The Lennon Tapes | Cigar Reviews by the Katman

If you were born in the 60’s or earlier, you remember the day that John Lennon was murdered. I was 30 in December, 1980. I had just gotten home from an all night session at my recording studio in Long Beach, Ca.

As an avid Beatles’ fan, I was devastated. For me, it was no different than JFK’s or RFK’s assassination. It knocked the wind out of me.

I called my engineer and told him to cancel all bookings that day. I hunkered down in my house in North Long Beach and over the next few hours, lots of friends showed up. We sat on furniture and the floor as we spread all of our Lennon and Beatles albums on the carpet. We played Lennon’s music all day long. We were all in such shock that everyone processed it differently.

We passed around joints and drank lots of tequila. This caused many of my friends to break down. We all felt a connection to a man we had never met…but whose music affected all of our lives.

The next day, life continued and everyone went back to work…sad and in denial.

Lennon and Yoko had done an interview just before he was killed. It was very professional and interesting questions were asked. Lennon was fascinating. Yoko was a major disturbance when she ranted on.

It took several weeks, maybe longer, for the production company that had gotten the job of putting the interview together on five 12″ vinyl records. Westwood One was a major distributor of all things made exclusively for radio. They edited the interview and interspersed it with music that was being discussed. It was all presented in chronological order.

These 5 albums only went out to Westwood One radio stations. There were hundreds of stations across the country that were contracted for their products.

I had a good friend, Marshall Thomas, that was a radio DJ on one of the big 50,000 watt stations in L.A. It was either KLOS or KWST. I can’t remember which. Marshall got an announcing gig on the vinyl records. I believe the only sponsor was Budweiser Beer. And those commercials were at the start of each interview episode and interspersed throughout the presentation.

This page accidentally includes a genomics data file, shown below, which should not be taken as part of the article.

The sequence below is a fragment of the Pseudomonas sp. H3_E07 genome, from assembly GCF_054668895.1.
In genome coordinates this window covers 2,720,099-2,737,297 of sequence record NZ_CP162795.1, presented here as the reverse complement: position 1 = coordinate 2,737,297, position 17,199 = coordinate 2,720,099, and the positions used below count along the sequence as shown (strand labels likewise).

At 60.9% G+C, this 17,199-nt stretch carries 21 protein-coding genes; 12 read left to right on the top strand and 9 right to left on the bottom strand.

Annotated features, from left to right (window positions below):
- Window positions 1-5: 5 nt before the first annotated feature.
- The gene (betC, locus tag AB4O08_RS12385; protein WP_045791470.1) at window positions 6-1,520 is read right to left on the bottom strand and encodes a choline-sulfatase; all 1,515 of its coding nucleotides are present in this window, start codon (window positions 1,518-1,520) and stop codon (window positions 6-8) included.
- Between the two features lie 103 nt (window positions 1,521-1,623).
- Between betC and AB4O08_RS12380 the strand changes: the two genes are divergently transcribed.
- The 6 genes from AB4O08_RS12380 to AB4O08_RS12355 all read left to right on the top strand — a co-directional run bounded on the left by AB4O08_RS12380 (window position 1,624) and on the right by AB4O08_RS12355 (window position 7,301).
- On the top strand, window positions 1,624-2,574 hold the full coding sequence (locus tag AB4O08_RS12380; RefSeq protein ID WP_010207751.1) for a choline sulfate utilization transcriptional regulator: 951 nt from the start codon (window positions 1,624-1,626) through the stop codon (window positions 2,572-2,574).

He was given a full set of the vinyl albums. As soon as he received them, he came to my studio to show me. He said I could make a copy of all 5 albums. So, I cranked up the recording studio and we went from vinyl to cassette. And the photos above are my cassette copies that I’ve kept in a holy sepulcher for 40 years. I’ve kept them all this time in a sealed container and they are mint. As I don’t have a cassette player, I haven’t listened to them in at least 10 years.

I looked online and there are various versions of the interview available…but not a sign of those original albums or even the original recordings in the format used on those albums. I’m guessing only a couple thousand were produced and those that received them, still have them. And no one is putting them on eBay.

I should get them transferred to CD.

Every time I took a road trip, I got to listen to all 5 hours. Always found myself sobbing when I finished.

I realize that John Lennon means more to Boomers than other generations…and I understand. I remember watching The Beatles on The Ed Sullivan show in February, 1964. I was beside myself and overwhelmed. The records had been out for a year but this was magic in motion. I had wanted to be a bassist and I saved my money that year and bought a Hofner violin bass…just like McCartney’s.

My wife, Charlotte…a German, remembers begging her psychiatrist father to take her with him in 1962 to Hamburg as he was attending a psychiatry convention. Her dad, reluctantly, took her to the Indra Club where The Beatles were the band of residence…and honing their chops. Charlotte got to meet all of the boys and found herself in rapture. But since they all resided in a single room behind the stage, without much bathroom access, Charlotte said they stunk to high heaven. Still, her father took photos of her with The Beatles and she remembers them being very nice; and very kind to her.

John Lennon was only 40 years old when he died. I can only imagine the music that could have been produced once he and McCartney made up and stopped fighting. Age would have mellowed them and I want to believe McCartney’s music after Lennon’s death would be so much more impactful if he still partnered with John.

Side note: After nearly 7 weeks with this gawdawful flu, the third round of antibiotics has finally rid me of the infections. Smoked my first cigar today. Only got an inch in before I was swooning. So, I look at it as merely circumcising the cigar. I have another stick next to me ready to go. I can’t wait to get back to being the inappropriate reviewer everyone loves to hate.